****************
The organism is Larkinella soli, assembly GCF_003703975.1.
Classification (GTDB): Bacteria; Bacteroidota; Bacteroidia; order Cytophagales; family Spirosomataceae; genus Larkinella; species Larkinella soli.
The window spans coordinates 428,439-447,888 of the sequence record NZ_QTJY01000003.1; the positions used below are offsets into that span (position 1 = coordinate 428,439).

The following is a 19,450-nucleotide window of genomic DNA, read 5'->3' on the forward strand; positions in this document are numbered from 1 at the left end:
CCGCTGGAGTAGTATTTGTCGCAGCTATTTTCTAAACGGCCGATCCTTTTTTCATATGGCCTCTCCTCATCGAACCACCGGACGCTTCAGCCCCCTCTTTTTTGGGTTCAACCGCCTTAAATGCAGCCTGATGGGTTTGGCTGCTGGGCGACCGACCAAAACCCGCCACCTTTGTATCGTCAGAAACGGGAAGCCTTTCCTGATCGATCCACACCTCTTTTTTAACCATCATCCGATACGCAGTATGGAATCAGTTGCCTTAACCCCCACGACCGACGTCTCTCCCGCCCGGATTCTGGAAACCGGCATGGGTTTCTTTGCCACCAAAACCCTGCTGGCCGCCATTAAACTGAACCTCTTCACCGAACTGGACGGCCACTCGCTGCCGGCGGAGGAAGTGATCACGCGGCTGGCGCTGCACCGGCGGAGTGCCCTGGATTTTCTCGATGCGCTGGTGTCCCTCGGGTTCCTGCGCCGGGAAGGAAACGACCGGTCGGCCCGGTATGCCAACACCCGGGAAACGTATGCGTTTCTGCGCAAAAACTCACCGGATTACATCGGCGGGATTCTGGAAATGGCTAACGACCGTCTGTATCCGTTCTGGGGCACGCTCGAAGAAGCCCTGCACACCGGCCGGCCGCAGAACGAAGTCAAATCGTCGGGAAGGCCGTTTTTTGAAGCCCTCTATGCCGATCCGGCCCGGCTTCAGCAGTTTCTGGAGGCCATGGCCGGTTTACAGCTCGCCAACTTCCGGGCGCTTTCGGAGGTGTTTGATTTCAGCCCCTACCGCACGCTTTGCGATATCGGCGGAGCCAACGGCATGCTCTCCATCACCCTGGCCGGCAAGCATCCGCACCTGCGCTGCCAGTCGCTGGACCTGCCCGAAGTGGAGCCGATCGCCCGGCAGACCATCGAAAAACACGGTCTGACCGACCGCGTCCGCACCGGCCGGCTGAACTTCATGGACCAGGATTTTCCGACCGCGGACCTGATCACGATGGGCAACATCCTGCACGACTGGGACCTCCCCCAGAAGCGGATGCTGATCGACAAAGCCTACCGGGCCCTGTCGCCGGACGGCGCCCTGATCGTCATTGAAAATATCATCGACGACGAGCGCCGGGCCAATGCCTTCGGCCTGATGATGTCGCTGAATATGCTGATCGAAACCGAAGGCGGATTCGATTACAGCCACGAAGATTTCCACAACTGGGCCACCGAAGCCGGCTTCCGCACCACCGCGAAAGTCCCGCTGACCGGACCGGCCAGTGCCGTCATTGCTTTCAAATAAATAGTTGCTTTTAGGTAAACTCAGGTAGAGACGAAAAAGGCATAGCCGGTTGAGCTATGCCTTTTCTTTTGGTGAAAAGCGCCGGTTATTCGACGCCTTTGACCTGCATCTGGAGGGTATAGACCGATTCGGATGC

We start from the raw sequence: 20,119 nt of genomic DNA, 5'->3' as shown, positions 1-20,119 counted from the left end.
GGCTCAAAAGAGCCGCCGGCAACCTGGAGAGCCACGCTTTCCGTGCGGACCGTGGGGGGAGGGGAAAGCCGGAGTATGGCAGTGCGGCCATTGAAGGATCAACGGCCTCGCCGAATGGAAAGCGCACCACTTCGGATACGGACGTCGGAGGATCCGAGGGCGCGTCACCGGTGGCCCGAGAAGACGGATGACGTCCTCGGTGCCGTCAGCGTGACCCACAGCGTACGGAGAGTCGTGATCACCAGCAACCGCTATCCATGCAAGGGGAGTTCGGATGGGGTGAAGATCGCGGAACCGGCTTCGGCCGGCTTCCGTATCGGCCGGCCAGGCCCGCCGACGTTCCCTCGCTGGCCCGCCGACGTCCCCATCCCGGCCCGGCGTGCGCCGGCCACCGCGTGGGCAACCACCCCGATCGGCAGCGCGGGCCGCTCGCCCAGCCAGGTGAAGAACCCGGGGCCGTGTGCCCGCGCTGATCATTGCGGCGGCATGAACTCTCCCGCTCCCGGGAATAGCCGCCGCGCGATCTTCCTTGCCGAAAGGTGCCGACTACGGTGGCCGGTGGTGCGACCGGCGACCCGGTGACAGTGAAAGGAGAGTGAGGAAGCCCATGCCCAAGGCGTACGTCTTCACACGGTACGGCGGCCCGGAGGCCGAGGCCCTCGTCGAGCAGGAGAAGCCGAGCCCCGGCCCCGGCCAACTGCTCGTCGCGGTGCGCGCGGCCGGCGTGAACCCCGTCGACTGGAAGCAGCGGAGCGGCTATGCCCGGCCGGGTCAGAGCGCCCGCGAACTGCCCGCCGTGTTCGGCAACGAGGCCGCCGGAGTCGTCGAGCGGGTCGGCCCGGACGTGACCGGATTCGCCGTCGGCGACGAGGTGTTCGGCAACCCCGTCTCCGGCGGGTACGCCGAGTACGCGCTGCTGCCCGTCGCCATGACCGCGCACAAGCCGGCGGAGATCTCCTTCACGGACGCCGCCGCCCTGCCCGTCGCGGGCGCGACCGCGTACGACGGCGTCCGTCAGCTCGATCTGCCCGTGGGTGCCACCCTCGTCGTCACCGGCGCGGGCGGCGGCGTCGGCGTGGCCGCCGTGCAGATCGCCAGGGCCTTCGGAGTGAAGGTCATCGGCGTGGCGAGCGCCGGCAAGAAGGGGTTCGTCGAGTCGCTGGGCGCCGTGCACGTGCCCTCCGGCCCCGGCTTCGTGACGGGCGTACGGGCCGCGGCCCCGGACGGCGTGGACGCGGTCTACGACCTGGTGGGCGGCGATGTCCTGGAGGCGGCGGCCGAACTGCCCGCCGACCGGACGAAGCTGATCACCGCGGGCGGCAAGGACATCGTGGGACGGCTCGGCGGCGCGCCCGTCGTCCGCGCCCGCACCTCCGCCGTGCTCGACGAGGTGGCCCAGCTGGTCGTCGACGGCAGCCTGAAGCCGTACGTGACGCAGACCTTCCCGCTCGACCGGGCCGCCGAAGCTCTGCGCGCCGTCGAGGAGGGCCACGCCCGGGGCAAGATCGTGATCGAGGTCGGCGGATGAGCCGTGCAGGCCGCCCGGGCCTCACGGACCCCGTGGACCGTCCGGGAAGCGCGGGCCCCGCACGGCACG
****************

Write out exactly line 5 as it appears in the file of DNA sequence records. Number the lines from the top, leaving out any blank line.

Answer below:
CCGCTGGAGTAGTATTTGTCGCAGCTATTTTCTAAACGGCCGATCCTTTTTTCATATGGCCTCTCCTCATCGAACCACCGGACGCTTCAGCCCCCTCTTTTTTGGGTTCAACCGCCTTAAATGCAGCCTGATGGGTTTGGCTGCTGGGCGACCGACCAAAACCCGCCACCTTTGTATCGTCAGAAACGGGAAGCCTTTCCTGATCGATCCACACCTCTTTTTTAACCATCATCCGATACGCAGTATGGAATCAGTTGCCTTAACCCCCACGACCGACGTCTCTCCCGCCCGGATTCTGGAAACCGGCATGGGTTTCTTTGCCACCAAAACCCTGCTGGCCGCCATTAAACTGAACCTCTTCACCGAACTGGACGGCCACTCGCTGCCGGCGGAGGAAGTGATCACGCGGCTGGCGCTGCACCGGCGGAGTGCCCTGGATTTTCTCGATGCGCTGGTGTCCCTCGGGTTCCTGCGCCGGGAAGGAAACGACCGGTCGGCCCGGTATGCCAACACCCGGGAAACGTATGCGTTTCTGCGCAAAAACTCACCGGATTACATCGGCGGGATTCTGGAAATGGCTAACGACCGTCTGTATCCGTTCTGGGGCACGCTCGAAGAAGCCCTGCACACCGGCCGGCCGCAGAACGAAGTCAAATCGTCGGGAAGGCCGTTTTTTGAAGCCCTCTATGCCGATCCGGCCCGGCTTCAGCAGTTTCTGGAGGCCATGGCCGGTTTACAGCTCGCCAACTTCCGGGCGCTTTCGGAGGTGTTTGATTTCAGCCCCTACCGCACGCTTTGCGATATCGGCGGAGCCAACGGCATGCTCTCCATCACCCTGGCCGGCAAGCATCCGCACCTGCGCTGCCAGTCGCTGGACCTGCCCGAAGTGGAGCCGATCGCCCGGCAGACCATCGAAAAACACGGTCTGACCGACCGCGTCCGCACCGGCCGGCTGAACTTCATGGACCAGGATTTTCCGACCGCGGACCTGATCACGATGGGCAACATCCTGCACGACTGGGACCTCCCCCAGAAGCGGATGCTGATCGACAAAGCCTACCGGGCCCTGTCGCCGGACGGCGCCCTGATCGTCATTGAAAATATCATCGACGACGAGCGCCGGGCCAATGCCTTCGGCCTGATGATGTCGCTGAATATGCTGATCGAAACCGAAGGCGGATTCGATTACAGCCACGAAGATTTCCACAACTGGGCCACCGAAGCCGGCTTCCGCACCACCGCGAAAGTCCCGCTGACCGGACCGGCCAGTGCCGTCATTGCTTTCAAATAAATAGTTGCTTTTAGGTAAACTCAGGTAGAGACGAAAAAGGCATAGCCGGTTGAGCTATGCCTTTTCTTTTGGTGAAAAGCGCCGGTTATTCGACGCCTTTGACCTGCATCTGGAGGGTATAGACCGATTCGGATGC